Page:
List the last 10 things you saw at the theatre in order:
1. The Madness of George III (Richmond Theatre)
2. The Conspirators (Orange Tree)
3. The Kitchen (National Theatre)
4. The Golden Dragon (Arcola)
5. Three Days in May (Richmond Theatre)
6. Korczak (Rose Theatre, Kingston)
7. Bernarda Alba (Union)
8. Anna Christie (Donmar)
9. Rattigan’s Nijinsky (Chichester Festival Theatre)
10. The Deep Blue Sea (Chichester Festival Theatre)
Who was the best performer in number one (The Madness of George III)?
A solid ensemble but it’s David Haig’s show, no doubt about it.
Why did you go to see number two (The Conspirators)?
Can you remember a line/lyric from number three (The Kitchen) that you liked?
Not specifically. But I thought the monologue by Samuel Roukin’s character, Paul, about his neighbour was the best piece of writing in the play.
What would you give number four (The Golden Dragon) out of ten?
A mighty 10.
Was there someone hot in number five (Three Days in May)?
I could quote something that a friend once said to me about Warren Clarke here. But that would be plain rude and uncalled for, quite frankly.
What was number six (Korczak) about?
A Polish hero whom Britishers should know a good deal more about.
Who was your favourite actor in number seven (Bernarda Alba)?
Again a strong ensemble, but I have to go with the powerhouse Ms. Beverley Klein. And I loved Amelia Adams-Pearce as Adela as well.
What was your favourite bit in number eight (Anna Christie)?
The big scene is Anna’s revelation of the truth of her past to her father and to Mat, and it’s powerfully done here. But the moment that’s haunted me the most in this wonderful production occurred in its last few minutes. Captivating throughout, Ruth Wilson comes through with a totally transcendent piece of acting in these final moments, blowing away any qualms that we might have about the fate that O’Neill devises for his heroine. “As for me being alone, that runs in the family, and I’ll get used to it,” Anna tells the two men in her life. “I’ll get a little house somewhere, and make a regular place for you two to come back to - wait and see.” Wilson’s delivery of these lines somehow transforms them into as heroic a declaration as I’ve heard any character make on a stage this year. What a great performance.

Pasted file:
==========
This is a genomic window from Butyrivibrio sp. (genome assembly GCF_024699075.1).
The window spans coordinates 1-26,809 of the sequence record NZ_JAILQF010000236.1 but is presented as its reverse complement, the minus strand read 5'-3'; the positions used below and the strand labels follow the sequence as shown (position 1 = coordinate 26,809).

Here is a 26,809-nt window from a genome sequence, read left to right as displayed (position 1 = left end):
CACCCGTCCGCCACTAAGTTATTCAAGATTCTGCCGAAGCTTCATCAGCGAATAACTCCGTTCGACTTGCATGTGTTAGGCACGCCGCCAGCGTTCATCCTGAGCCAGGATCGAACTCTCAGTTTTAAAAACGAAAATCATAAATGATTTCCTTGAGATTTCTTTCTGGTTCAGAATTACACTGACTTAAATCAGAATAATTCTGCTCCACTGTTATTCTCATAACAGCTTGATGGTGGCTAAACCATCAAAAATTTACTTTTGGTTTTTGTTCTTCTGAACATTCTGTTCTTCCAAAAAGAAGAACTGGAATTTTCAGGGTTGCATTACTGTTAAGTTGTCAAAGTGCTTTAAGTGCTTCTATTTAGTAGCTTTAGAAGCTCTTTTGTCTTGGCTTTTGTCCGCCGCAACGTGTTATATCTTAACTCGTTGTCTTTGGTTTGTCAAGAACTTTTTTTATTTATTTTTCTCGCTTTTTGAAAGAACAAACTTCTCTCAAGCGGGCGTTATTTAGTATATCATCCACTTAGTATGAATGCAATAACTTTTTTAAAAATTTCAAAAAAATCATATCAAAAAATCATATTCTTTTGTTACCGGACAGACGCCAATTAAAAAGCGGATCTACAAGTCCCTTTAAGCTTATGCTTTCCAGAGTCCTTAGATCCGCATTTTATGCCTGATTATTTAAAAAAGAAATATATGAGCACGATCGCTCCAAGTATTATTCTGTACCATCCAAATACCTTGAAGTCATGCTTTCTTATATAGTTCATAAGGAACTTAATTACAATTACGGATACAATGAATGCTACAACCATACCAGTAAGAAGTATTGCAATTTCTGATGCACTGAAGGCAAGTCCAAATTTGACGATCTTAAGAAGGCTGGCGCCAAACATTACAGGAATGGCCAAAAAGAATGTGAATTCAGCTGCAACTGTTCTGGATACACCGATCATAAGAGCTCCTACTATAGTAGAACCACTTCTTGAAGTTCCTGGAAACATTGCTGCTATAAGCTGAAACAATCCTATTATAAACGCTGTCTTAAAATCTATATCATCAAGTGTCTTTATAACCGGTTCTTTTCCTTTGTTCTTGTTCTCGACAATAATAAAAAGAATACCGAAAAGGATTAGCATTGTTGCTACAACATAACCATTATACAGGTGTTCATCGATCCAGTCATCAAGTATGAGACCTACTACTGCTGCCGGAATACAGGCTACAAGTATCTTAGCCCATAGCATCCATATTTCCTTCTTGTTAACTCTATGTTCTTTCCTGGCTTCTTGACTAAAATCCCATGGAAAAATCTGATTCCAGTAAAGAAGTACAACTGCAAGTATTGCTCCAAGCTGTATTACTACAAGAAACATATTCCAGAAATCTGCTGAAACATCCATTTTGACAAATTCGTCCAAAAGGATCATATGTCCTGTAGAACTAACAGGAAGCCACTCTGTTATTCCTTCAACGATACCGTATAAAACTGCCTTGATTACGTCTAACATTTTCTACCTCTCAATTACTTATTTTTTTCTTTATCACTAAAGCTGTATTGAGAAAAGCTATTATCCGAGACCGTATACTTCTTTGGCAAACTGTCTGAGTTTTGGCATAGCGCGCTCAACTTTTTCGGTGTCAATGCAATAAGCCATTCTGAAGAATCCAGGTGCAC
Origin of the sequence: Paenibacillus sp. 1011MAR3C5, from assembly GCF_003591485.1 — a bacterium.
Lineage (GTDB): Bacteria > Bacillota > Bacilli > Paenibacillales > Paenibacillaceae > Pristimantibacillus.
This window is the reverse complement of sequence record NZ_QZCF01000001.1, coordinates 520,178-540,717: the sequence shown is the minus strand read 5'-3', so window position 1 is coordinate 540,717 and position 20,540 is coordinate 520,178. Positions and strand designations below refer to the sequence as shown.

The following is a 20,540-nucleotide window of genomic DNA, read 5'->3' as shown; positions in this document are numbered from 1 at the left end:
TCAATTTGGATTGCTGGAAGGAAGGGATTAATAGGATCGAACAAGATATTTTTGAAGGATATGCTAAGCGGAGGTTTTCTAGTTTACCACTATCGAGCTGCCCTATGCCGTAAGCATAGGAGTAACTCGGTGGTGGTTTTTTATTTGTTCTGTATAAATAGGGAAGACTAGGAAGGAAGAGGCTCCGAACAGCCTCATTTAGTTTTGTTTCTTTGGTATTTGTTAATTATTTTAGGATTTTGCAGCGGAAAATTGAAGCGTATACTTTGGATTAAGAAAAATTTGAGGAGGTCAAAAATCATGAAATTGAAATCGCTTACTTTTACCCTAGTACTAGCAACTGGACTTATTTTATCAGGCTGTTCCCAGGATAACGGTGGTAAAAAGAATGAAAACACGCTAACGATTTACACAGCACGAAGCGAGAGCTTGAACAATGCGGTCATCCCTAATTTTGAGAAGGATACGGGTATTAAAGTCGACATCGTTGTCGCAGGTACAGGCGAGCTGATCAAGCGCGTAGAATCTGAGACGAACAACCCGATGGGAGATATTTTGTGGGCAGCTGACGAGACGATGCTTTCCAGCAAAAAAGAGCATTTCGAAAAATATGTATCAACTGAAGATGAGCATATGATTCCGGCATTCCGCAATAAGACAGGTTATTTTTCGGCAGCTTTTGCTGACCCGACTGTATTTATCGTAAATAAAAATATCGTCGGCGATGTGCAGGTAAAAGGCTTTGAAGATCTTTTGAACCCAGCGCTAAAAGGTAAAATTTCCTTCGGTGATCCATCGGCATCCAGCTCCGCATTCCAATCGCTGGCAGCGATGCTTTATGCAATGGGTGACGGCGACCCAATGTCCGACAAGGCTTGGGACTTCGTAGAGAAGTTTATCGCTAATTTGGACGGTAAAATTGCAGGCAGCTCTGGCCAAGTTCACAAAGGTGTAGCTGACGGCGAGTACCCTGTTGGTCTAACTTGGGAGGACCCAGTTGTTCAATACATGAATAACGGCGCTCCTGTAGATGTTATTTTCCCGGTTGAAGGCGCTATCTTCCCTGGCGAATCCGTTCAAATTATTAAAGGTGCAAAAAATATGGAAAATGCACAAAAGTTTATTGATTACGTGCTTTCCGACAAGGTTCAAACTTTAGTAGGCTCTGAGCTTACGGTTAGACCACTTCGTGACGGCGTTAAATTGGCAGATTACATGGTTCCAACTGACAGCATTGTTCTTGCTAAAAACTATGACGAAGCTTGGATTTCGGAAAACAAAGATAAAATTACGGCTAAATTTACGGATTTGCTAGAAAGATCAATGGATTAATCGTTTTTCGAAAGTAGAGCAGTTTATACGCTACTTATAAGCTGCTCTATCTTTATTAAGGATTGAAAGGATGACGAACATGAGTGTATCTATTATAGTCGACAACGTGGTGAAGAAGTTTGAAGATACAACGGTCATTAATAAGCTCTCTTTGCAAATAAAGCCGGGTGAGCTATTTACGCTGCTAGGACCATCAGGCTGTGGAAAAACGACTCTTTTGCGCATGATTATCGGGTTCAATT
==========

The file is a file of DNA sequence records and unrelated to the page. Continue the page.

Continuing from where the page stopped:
Would you see number nine (Rattigan’s Nijinsky) again?
Once was sufficient for this one.
What was the worst thing about number ten (The Deep Blue Sea)?
Nothing springs to mind. A lovely production all round.
Which was best?
In order of preference: Anna Christie, The Golden Dragon, Korczak, The Deep Blue Sea, Bernarda Alba.
Which was worst?
I was disappointed in The Kitchen, overall, and didn’t really enjoy Rattigan’s Nijinsky very much.
Did any make you cry?
Korczak, Anna Christie, The Deep Blue Sea, and The Golden Dragon.
Did any make you laugh?
The Madness of George III, The Conspirators, The Golden Dragon.
Which roles would you like to play in any of them?
Mysterious Mr. Miller in The Deep Blue Sea will do.
Which one did you have the best seats for?
Front row for The Golden Dragon and Bernarda Alba.